View down Shaw Lane, off Beacon St

I might be wrong but is the original name made up of three watery elements i.e. Mere-lyns-wele with mere as in Windemere, lyn deriving from the celtic word for for lake and of course wele for well?

The name of the well seems to have changed over the years.  For example, John Jackson suggested that the well became known as Maudlin’s as, ‘Tradition says some person having enjoyed his bottle rather too freely tumbled into this well which has since been distinguished by its present epithet Maudlin signifying a state of inebriation. It is clearly however an abbreviation of Magdalen’s’. Dr Rawson referred to it as Merliche, the pool-marsh well.

What I really need to do is to get down to the record office to have a look at the plan of Maudlins Well and Dean’s Croft that they I’ve just found out that they have. Wait, Dean’s Croft? That sound’s familiar….. Might wait until it stops raining AGAIN though 😦

Sources:

(1) An inquiry into the history and influence of the Lichfield waters by Rawson 1840

(2) A short account of the city and close of Lichfield by Thomas George Lomax, John Chappel Woodhouse, William Newling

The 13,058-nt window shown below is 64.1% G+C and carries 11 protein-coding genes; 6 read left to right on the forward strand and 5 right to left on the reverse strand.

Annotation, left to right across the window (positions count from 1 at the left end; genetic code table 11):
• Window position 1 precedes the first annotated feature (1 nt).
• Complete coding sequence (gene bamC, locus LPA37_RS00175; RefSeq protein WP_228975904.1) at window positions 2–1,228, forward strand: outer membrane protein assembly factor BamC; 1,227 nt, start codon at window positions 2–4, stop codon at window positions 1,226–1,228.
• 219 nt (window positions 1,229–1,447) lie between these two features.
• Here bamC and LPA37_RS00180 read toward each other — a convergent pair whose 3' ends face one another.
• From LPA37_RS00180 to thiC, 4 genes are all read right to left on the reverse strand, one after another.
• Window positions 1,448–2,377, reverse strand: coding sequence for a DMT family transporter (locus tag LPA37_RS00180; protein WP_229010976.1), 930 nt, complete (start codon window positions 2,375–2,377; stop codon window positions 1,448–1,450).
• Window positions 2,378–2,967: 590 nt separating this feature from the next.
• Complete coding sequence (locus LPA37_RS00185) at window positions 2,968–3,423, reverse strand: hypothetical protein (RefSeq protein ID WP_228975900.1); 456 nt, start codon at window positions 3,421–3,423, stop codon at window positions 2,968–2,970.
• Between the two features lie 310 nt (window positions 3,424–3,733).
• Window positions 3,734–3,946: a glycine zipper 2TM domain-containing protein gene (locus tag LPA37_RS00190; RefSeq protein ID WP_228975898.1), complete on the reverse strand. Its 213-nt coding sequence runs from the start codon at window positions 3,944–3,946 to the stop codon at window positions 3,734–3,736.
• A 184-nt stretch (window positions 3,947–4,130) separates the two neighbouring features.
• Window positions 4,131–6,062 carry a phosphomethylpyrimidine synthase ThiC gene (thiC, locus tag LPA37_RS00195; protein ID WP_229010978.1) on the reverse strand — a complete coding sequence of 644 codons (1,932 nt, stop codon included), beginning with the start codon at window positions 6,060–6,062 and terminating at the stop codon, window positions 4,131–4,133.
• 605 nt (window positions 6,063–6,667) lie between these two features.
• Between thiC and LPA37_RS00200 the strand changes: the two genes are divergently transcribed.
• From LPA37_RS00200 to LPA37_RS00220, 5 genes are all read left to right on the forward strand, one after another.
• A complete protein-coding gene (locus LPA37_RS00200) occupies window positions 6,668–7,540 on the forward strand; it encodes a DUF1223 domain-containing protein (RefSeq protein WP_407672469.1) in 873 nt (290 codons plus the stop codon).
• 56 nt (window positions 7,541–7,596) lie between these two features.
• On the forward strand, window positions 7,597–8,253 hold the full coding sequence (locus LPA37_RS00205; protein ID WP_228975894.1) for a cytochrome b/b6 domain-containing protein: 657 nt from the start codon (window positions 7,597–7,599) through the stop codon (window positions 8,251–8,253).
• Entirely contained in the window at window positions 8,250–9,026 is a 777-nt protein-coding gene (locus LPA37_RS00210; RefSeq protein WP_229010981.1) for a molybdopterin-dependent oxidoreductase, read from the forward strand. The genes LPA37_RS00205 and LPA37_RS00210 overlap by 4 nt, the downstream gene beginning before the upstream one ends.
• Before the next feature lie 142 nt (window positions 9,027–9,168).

History & Antiquities of the Church & city of Lichfield by Thomas Harwood

Collections for a History of Staffordshire Part II- Vol VI (1886)

History of the City and Cathedral of Lichfield by John Jackson

A History of the County of Stafford Vol 14: Lichfield edited by MW Greenslade

 

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Smoky Bacon

Why is Beacon St called Beacon St? Once upon a time it was known as Bacon St (or variations of this such as Bacunne). It’s suggested that at some point around the beginning of the 19thc, someone decided that Beacon St was a more fitting name.  It’s pure speculation on my part, but I wonder whether this name change had anything to do with the building of Beacon Place around 1800? The man who built the house was called George Hand. As there’s a cut of pork called ‘the Hand’, maybe he was keen to distance himself from all things porcine? As I said, mere speculation.